“That little bit of planning is what’s saving me right now,” says FitzSimmons, who is a certified lymphatic specialist therapist and business owner.
FitzSimmons initially returned to the workforce on a part-time basis after staying home with her children for 13 years. But she went back full-time soon after her husband died from a sudden heart attack
“I had to learn quickly how to plan more crockpot meals,” she says. “And when you’re working evenings, you can’t follow strict family dinner time hours. Dinner is always on the table, but not at exactly 5 o’clock.”
Ask for help. When you were a stay-at-home parent, it may have been easier to manage the moving parts of a busy household.
But once you start working, your family may have to participate more when it comes to household chores or helping with meals.
“It took solid and honest cooperation with my husband. We had to focus on communicating about shifts in the priorities and duties around our home as well as continuing to focus on work-life balance,” Carr says.
Carpools can also help take some of the pressure off, especially when your kids are involved in multiple activities.
FitzSimmons relies on her older son to help with driving his younger brother to his activities.
“If he’s not available, I’ll just put a text out to a couple of his friends in the neighborhood,” she says. “We call it the Teen Uber. I flip them five bucks for gas — it’s awesome.”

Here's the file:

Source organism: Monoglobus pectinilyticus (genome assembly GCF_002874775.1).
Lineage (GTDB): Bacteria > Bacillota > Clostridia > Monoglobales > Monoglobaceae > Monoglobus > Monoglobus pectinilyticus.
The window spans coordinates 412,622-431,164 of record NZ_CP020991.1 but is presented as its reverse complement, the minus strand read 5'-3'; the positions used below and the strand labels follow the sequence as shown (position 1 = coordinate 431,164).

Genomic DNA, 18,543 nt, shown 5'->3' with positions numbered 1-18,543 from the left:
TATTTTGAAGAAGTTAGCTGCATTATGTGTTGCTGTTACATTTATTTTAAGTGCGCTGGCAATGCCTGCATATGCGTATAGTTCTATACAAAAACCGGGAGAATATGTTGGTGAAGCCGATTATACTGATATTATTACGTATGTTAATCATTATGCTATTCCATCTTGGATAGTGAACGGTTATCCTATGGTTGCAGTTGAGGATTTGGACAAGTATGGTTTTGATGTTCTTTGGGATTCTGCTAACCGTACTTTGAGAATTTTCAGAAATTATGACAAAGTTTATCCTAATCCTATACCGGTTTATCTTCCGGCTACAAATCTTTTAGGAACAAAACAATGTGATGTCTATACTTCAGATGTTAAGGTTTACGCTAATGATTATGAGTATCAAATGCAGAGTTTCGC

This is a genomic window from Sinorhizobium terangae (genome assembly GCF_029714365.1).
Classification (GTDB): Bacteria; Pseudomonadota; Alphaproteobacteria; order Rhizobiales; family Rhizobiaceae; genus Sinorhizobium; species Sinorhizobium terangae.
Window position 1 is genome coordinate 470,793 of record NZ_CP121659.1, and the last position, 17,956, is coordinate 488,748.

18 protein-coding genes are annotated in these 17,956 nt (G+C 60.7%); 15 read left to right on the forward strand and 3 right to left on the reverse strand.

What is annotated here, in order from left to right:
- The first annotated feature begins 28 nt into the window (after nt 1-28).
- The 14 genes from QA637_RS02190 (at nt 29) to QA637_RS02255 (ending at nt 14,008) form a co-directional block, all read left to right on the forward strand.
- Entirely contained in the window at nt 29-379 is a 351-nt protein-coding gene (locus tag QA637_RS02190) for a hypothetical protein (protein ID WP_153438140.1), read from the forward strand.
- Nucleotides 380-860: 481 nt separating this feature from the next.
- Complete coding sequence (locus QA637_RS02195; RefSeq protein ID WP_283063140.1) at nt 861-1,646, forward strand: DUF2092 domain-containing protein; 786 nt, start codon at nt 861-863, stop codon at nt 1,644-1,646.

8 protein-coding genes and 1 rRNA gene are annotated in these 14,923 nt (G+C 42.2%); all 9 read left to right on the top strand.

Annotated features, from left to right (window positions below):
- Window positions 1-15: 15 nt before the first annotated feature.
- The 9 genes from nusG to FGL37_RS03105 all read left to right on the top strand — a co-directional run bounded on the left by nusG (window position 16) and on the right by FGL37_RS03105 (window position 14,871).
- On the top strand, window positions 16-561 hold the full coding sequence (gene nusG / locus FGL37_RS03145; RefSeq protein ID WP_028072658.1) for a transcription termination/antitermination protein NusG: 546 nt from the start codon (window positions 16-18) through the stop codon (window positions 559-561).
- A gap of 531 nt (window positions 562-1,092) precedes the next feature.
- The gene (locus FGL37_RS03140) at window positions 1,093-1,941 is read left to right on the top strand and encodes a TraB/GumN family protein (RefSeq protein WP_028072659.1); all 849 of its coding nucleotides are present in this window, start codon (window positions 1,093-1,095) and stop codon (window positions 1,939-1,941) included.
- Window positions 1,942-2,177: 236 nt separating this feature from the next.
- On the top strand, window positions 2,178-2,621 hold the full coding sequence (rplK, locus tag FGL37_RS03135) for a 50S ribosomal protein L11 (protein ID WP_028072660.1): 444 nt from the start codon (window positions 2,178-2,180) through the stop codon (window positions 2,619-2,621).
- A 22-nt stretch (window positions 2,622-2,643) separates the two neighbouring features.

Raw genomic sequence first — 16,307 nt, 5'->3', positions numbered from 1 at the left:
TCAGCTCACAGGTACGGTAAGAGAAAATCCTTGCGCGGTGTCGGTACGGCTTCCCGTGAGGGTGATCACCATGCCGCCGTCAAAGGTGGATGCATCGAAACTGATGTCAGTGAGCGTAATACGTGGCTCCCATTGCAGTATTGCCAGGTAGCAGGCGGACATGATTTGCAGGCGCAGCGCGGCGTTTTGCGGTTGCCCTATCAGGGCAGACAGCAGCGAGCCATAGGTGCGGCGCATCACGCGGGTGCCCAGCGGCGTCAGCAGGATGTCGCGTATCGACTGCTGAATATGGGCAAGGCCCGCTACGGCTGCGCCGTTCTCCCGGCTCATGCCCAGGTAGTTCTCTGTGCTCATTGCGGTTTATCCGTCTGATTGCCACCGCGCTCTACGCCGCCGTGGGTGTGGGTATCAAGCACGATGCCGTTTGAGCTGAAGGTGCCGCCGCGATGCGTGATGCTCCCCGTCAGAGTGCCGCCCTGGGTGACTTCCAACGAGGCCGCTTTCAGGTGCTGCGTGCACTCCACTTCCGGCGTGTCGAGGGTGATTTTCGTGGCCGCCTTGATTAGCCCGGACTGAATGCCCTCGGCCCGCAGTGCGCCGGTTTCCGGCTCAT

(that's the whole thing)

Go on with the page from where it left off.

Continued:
Forgive yourself. Some days will be harder than others. Work obligations might sometimes prevent you from attending a school program, a soccer game or getting a home-cooked meal on the table.
“I’ve learned to forgive myself,” Fitzsimmons says. “It’s OK if they have a turkey sandwich two nights in a row at dinner because that’s the best I can do. Allow yourself to be in that place of surrender and quiet and accept that it’s OK if you fail. At the end of the day, my kids have a roof over their heads and their bellies are full — they’re fine.” Carr agrees. “Outside influences do not understand your own family’s dynamic and what is in the best interest of your family. Go easy on yourself. It does no one any good to be hard on yourself when things don’t go quite right or get stressful.”
Benefits of working parents. In addition to gaining valuable life skills like helping to prep meals, budgeting, and learning personal responsibility, kids take pride in seeing their parents pursuing goals outside of the home.
“Despite the initial guilt and stress of returning to the workforce, for my children to see continued hard work, dedication, perseverance, compassion and motivation both in the home and outside is such a true blessing,” Carr says.
Christa Melnyk Hines is a freelance writer who re-entered the workforce when her youngest son was 2. She enjoys her work and attributes that to making her a happier mom.
The Kids Will Be Alright
Studies find that working moms tend to raise:
- Children who become high-achieving adults
- Daughters who enjoy successful careers
- Sons who believe in gender equity in the workplace
- Kids who are just as likely to be happy adults as kids raised by stay-at-home parents
Source: Harvard Business School